Image: Gadhafi's son
Bebeto Matthews  /  AP
Seif al-Islam Gadhafi, the son of Libyan leader Moammar Gadhafi, outlines plans for Libya to modify its central government.
updated 11/21/2008 8:51:26 PM ET 2008-11-22T01:51:26

Libya wants to open a new chapter in relations with the United States by tapping into a major government fund to invest in U.S. companies and sending thousands of students to study in America, the son of Libya's leader said Friday.

In an interview with The Associated Press, Seif al-Islam Gadhafi also outlined plans for Libya to move from the one-man rule of his father, Moammar Gadhafi, to a constitutional democracy as part of the country's modernization process.

The younger Gadhafi said he expects a constitution providing for democratic elections to be adopted by September 2009 — the 40th anniversary of the 1969 revolution that brought his father to power. He said he also expects Libya to modify its central government to a model similar to the U.S. federal government, with strong regional and local governments.

Seif al-Islam Gadhafi, who was a key figure in normalizing Libya's relations with the United States, left the political stage in August and is on a private visit to the United States. But his visit had definite political overtones, including meetings with Secretary of State Condoleezza Rice, other administration officials and many federal legislators.

First U.S. ambassador to Libya in 36 years
It also coincided with Friday's confirmation of Gene Cretz as the first U.S. ambassador to Libya in 36 years. Gadhafi was in Washington Thursday when the Senate approved the appointment after it was verified families had received full compensation from Libya for the loss of relatives in the 1988 bombing of Pan Am flight 103 over Lockerbie, Scotland. The bombing killed 180 Americans.

This week's events capped a halting, five-year rapprochement between the two countries that began in 2003 when the Libyan leader renounced terrorism and weapons of mass destruction. The process gained traction in August when the U.S. and Libya agreed on the compensation deal.

The younger Gadhafi said his main message was: "We are good people, and nice. We'll make business. We'll invest. We have friends here in the states and we have a new chapter in the relations."

He said Libya's sovereign wealth fund, a government-owned investment fund of almost $100 billion, "wants to invest here in America" despite the current financial crisis. He didn't say how much Libya would invest.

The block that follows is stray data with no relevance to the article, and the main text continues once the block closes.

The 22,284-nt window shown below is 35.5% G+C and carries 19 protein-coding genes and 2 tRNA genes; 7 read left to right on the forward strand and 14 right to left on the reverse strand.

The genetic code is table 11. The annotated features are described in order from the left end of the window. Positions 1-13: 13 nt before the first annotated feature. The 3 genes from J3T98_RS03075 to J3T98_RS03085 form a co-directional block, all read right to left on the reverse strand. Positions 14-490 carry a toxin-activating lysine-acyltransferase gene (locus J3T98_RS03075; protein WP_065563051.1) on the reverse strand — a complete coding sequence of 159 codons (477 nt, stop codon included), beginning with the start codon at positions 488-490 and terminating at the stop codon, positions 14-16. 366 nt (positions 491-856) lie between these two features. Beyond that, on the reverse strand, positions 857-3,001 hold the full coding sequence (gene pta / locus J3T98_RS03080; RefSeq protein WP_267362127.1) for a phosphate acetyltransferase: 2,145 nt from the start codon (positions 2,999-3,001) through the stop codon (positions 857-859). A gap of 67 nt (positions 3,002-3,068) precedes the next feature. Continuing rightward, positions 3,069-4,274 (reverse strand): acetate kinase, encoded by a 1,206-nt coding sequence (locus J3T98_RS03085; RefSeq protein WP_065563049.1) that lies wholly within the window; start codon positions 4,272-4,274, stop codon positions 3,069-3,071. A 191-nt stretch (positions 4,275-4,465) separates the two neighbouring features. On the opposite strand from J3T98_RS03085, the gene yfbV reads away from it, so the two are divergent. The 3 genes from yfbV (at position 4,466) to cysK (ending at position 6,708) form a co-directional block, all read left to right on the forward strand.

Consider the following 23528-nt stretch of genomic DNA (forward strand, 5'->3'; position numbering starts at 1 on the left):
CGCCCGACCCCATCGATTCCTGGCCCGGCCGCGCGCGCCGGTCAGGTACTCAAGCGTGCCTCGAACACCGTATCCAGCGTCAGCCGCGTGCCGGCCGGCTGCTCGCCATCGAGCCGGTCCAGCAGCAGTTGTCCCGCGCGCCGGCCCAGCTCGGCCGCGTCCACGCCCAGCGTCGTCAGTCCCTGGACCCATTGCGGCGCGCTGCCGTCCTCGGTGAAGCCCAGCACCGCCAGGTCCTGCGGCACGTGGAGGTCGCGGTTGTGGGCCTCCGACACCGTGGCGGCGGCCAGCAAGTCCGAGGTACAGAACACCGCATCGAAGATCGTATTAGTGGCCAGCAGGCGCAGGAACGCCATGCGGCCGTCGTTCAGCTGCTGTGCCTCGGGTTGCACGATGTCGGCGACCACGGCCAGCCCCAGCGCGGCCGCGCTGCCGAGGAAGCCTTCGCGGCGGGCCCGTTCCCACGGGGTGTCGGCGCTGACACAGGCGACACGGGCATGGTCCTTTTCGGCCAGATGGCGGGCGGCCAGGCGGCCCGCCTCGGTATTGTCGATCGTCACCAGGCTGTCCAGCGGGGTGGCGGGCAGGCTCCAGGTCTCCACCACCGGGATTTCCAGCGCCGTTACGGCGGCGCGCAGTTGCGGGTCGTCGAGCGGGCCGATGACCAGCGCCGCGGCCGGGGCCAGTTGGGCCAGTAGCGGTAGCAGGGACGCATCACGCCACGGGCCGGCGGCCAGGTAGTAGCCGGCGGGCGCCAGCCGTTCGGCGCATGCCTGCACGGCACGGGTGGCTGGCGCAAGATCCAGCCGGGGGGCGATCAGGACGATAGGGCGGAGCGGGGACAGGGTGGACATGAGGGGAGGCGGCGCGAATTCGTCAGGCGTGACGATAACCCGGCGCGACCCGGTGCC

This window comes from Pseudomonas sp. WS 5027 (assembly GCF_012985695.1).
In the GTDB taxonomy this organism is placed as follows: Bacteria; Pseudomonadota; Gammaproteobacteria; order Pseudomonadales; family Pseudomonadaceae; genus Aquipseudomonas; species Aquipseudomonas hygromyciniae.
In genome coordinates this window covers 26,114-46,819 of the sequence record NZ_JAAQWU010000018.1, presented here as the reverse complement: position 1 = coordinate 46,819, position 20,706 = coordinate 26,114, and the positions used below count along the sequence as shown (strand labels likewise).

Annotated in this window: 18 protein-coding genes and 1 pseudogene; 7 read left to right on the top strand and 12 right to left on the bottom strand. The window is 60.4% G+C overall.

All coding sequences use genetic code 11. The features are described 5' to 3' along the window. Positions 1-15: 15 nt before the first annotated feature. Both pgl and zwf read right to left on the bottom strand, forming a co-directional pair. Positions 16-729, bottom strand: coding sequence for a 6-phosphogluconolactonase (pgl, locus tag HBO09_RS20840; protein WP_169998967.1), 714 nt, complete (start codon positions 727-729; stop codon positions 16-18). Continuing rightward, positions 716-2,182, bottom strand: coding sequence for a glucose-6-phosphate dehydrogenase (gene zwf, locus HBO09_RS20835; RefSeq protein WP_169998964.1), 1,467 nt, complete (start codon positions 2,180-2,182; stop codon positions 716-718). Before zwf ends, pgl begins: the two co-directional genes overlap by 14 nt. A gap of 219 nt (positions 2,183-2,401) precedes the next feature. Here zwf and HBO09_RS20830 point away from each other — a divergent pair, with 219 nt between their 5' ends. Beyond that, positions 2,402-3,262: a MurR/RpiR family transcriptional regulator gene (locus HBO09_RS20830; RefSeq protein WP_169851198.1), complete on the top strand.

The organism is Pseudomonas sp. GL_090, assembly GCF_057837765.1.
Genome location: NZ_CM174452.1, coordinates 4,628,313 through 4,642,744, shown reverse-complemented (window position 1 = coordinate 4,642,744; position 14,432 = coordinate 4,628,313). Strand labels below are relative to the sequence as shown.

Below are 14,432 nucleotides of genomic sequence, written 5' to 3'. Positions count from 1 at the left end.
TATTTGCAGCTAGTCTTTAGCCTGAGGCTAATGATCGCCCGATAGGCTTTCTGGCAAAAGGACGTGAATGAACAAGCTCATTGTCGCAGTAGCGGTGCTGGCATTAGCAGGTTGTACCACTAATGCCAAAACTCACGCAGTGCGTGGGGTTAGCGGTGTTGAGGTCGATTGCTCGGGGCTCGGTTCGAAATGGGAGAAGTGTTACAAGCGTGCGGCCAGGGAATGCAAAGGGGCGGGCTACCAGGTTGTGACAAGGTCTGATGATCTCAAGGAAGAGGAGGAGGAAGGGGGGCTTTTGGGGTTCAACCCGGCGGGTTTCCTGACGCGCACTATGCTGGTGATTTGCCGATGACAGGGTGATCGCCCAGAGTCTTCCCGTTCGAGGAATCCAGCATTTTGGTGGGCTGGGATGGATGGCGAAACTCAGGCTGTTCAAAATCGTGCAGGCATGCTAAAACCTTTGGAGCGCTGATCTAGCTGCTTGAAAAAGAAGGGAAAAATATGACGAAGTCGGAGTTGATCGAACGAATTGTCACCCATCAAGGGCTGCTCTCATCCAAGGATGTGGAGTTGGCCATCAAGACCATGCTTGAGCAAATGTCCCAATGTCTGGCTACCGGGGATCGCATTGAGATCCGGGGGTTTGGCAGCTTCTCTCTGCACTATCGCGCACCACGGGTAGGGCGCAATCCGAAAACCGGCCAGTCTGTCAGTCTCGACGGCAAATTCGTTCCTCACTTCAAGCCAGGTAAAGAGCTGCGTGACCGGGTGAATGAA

Because the fund is new, he explained, "we avoided that tsunami, the big wave. We escaped that risk, and now we are in good shape to invest right now."

Libya hopes that some of the American businesses it invests in will transfer technology to the North African country "like other countries are doing," he said.

Promoting education links
Libya's other major focus is promoting education links with the U.S. and it expects to sign a cultural and educational agreement with the American government next month, he said.

"We hope to send ... thousands of our students to study here. And also, we are talking right now with many American schools and universities to come and operate in Libya," he said.

The younger Gadhafi said he decided to leave politics because his role addressing issues like sanctions and the U.S. embargo had ended.

"Libya for the first time has a normal relation with the rest of the world," he said.

He said he also worked hard to win government approval to invest $100 billion in Libya's modernization, which he called "a big struggle."

"Now the companies start working on that package, which is going to take the country forward," he said. "We are going to modernize everything in the country from A to Z."

The younger Gadhafi said his third battle is to have a constitution.

There is a draft constitution, he said, "and it's in the hands of the Libyans to fight for the constitution, to ratify the constitution, and then to have an efficient government with the people who are elected by the Libyans, and not appointed by us."

Libya after father's death
The younger Gadhafi sees a very different Libya with a central government similar to the U.S., after his 66-year-old father is gone.

"If you design everything around one person or one family or a couple of people, it's not going to work forever," he said.

He was asked about speculation that he will succeed his father as Libya's next leader.

"You get the answer — constitution, democracy, election, like any other country," the younger Gadhafi said.

Copyright 2008 The Associated Press. All rights reserved. This material may not be published, broadcast, rewritten or redistributed.

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